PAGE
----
... I heard an officer request on the radio, he said, "I need more ammo; we need more ammo." It was on the Mutual Aid channel and actually turned out to not be one of NOPD's officers. At the time we thought it was one of NOPD's officers, and because of the Mutual Aid channel, you have four parishes, four police agencies using one channel. ...
So that in a way adds to it, right?
Imagine. That's what you hear in the movies; that's what you see in a war movie. You don't hear that in urban policing where you're out of ammo.
... According to [then-Communications Director] Sally Forman's notes, [the mayor declared martial law that day]. This all happens in one day: You have Kevin Thomas, Canal Street [looting], this transmission you're hearing, stuff going on in the Superdome, and it just seems like things are really spiraling.
... I heard rumors that martial law was in place, and then I heard rumors that no, it was not. So from my end, martial law was never, ever in place, because I never heard that directly from the mayor. ...
When you say there was a rumor out, you were hearing that from where?
Just the officers on the street, people saying, "It's martial law." Then I never saw a document, I never saw a signature, and I never heard that.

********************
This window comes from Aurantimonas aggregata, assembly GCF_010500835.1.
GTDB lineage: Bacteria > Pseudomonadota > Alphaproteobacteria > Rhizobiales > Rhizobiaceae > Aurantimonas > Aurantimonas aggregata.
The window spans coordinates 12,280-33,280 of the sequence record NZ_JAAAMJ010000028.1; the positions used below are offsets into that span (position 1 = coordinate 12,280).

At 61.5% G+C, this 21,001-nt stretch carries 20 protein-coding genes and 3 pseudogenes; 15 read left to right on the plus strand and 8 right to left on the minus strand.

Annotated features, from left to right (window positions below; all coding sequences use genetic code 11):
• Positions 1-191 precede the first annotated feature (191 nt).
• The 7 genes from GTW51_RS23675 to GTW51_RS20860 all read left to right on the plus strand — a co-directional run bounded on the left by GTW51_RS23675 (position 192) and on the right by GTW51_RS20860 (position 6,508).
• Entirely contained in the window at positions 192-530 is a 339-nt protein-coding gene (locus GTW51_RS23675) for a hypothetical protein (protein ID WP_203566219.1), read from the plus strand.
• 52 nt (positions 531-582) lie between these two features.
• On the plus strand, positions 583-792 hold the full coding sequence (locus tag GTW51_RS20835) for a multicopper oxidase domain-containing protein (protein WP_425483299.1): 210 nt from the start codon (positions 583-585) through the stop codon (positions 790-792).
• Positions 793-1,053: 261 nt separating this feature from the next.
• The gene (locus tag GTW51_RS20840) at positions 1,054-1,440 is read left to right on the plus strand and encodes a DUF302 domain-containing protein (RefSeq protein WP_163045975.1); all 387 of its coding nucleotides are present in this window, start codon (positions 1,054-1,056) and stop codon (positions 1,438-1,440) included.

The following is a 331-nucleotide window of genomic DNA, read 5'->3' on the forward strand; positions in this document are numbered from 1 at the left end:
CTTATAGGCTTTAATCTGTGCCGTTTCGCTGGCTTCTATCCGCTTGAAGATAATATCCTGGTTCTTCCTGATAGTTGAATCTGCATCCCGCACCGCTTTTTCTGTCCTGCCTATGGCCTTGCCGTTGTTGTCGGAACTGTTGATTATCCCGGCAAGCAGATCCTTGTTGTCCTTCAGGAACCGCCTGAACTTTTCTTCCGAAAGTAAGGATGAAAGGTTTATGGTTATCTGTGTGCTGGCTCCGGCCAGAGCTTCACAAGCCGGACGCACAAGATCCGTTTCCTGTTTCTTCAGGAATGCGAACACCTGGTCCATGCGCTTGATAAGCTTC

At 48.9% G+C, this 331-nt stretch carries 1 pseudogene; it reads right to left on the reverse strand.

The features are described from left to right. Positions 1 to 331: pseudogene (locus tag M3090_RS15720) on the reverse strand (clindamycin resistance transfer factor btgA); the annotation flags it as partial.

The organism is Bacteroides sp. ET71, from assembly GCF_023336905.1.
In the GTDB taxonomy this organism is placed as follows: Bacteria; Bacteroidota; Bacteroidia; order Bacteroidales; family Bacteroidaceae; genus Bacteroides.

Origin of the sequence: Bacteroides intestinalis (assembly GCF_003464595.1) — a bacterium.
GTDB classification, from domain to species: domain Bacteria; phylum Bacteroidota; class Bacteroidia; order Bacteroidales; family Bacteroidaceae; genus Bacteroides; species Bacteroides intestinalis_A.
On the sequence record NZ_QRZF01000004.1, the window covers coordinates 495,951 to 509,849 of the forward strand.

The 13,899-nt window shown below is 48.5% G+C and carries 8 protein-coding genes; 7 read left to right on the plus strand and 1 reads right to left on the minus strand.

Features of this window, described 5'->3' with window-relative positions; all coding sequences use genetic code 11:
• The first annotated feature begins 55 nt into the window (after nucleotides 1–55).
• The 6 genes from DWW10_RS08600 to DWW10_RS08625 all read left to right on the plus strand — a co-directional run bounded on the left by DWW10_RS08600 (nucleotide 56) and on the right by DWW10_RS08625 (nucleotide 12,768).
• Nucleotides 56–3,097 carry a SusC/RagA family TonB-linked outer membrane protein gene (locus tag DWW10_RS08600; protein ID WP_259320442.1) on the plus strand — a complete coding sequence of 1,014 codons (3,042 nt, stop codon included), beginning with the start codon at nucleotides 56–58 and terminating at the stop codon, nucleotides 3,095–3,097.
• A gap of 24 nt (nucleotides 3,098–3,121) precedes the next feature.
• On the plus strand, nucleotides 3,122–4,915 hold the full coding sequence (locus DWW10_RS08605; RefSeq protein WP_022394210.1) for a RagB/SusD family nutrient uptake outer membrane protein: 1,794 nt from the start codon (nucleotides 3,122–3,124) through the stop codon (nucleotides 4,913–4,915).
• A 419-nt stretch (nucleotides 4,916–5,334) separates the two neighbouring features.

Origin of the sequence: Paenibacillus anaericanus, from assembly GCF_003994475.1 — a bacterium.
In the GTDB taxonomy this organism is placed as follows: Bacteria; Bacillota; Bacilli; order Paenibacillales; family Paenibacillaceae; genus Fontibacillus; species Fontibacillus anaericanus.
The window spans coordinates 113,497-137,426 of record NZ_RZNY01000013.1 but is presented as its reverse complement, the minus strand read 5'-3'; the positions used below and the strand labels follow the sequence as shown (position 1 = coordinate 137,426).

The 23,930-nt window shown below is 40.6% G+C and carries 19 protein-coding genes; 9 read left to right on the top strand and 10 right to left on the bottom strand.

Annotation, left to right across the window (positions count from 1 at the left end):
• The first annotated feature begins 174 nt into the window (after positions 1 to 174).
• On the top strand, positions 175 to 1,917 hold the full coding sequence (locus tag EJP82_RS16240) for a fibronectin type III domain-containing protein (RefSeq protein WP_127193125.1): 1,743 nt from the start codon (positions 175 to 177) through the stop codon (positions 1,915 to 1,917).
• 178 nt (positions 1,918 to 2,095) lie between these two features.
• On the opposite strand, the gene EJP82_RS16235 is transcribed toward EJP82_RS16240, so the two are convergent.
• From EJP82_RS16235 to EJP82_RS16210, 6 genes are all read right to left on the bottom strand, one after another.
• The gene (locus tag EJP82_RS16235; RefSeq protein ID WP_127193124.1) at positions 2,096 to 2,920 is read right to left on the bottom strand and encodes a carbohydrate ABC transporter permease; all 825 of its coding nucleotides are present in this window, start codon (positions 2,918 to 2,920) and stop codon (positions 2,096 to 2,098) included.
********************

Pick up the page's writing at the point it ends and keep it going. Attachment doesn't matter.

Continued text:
... We actually found a videotape of a captain saying, "We're now acting under the rules of martial law."
And that may be the case, but because of communications, I'll bet a lot of people did not understand that, because I'll be honest with you: I did not understand -- and to this day believe -- that we were under martial law.
You didn't understand it, but you were hearing that you were?
I was hearing the rumors. But if I didn't hear it from Chief Compass or the mayor, then it wasn't martial law. I didn't care what I heard on the street.
And it was never a point of clarification that you would hear it on the street, and you'd go say, "Mayor, what's the deal?"
No, because there were times, at some points, when I went and talked to the mayor when I couldn't locate or contact Chief Compass, because I was always in headquarters or I was at Harrah's. Chief Compass was doing a lot of different things. So all I can tell you is that the rumor was out there, but I don't remember receiving a direct order or information that we were under martial law. But it was certainly a strong rumor. …